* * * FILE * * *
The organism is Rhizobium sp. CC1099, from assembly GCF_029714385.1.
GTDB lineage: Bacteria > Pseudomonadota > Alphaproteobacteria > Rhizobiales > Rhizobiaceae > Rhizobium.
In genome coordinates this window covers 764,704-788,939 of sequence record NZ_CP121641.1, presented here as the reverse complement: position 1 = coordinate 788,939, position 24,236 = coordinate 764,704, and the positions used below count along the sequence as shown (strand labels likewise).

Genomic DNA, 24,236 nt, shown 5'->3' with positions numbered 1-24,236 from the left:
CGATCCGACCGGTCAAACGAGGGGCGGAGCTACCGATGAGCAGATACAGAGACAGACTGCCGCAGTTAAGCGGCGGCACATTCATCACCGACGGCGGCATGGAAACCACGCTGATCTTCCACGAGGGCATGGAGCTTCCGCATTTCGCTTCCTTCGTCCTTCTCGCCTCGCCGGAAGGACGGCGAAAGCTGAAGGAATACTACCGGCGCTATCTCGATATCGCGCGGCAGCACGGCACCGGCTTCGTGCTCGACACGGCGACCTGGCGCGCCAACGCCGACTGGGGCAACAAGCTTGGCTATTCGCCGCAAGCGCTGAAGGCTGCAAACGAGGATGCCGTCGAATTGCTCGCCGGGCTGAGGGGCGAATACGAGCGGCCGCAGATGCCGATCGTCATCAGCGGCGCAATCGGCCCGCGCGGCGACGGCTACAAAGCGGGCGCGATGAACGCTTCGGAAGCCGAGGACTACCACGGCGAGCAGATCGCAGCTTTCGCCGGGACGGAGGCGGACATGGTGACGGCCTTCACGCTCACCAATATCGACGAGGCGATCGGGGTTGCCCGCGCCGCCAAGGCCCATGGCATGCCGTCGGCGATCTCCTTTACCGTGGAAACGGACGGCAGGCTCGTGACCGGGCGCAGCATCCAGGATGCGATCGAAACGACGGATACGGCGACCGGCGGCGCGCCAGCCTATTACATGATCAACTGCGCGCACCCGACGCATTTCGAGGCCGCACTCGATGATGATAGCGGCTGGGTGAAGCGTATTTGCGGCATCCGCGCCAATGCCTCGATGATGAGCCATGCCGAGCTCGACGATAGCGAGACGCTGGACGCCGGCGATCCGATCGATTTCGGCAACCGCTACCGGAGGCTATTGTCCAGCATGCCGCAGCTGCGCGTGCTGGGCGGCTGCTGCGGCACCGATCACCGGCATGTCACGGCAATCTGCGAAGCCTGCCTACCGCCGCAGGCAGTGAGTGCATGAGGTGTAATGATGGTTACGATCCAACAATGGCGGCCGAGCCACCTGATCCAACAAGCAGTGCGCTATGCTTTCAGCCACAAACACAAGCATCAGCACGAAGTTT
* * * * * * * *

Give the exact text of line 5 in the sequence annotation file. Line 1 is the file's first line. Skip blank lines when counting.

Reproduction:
CGATCCGACCGGTCAAACGAGGGGCGGAGCTACCGATGAGCAGATACAGAGACAGACTGCCGCAGTTAAGCGGCGGCACATTCATCACCGACGGCGGCATGGAAACCACGCTGATCTTCCACGAGGGCATGGAGCTTCCGCATTTCGCTTCCTTCGTCCTTCTCGCCTCGCCGGAAGGACGGCGAAAGCTGAAGGAATACTACCGGCGCTATCTCGATATCGCGCGGCAGCACGGCACCGGCTTCGTGCTCGACACGGCGACCTGGCGCGCCAACGCCGACTGGGGCAACAAGCTTGGCTATTCGCCGCAAGCGCTGAAGGCTGCAAACGAGGATGCCGTCGAATTGCTCGCCGGGCTGAGGGGCGAATACGAGCGGCCGCAGATGCCGATCGTCATCAGCGGCGCAATCGGCCCGCGCGGCGACGGCTACAAAGCGGGCGCGATGAACGCTTCGGAAGCCGAGGACTACCACGGCGAGCAGATCGCAGCTTTCGCCGGGACGGAGGCGGACATGGTGACGGCCTTCACGCTCACCAATATCGACGAGGCGATCGGGGTTGCCCGCGCCGCCAAGGCCCATGGCATGCCGTCGGCGATCTCCTTTACCGTGGAAACGGACGGCAGGCTCGTGACCGGGCGCAGCATCCAGGATGCGATCGAAACGACGGATACGGCGACCGGCGGCGCGCCAGCCTATTACATGATCAACTGCGCGCACCCGACGCATTTCGAGGCCGCACTCGATGATGATAGCGGCTGGGTGAAGCGTATTTGCGGCATCCGCGCCAATGCCTCGATGATGAGCCATGCCGAGCTCGACGATAGCGAGACGCTGGACGCCGGCGATCCGATCGATTTCGGCAACCGCTACCGGAGGCTATTGTCCAGCATGCCGCAGCTGCGCGTGCTGGGCGGCTGCTGCGGCACCGATCACCGGCATGTCACGGCAATCTGCGAAGCCTGCCTACCGCCGCAGGCAGTGAGTGCATGAGGTGTAATGATGGTTACGATCCAACAATGGCGGCCGAGCCACCTGATCCAACAAGCAGTGCGCTATGCTTTCAGCCACAAACACAAGCATCAGCACGAAGTTT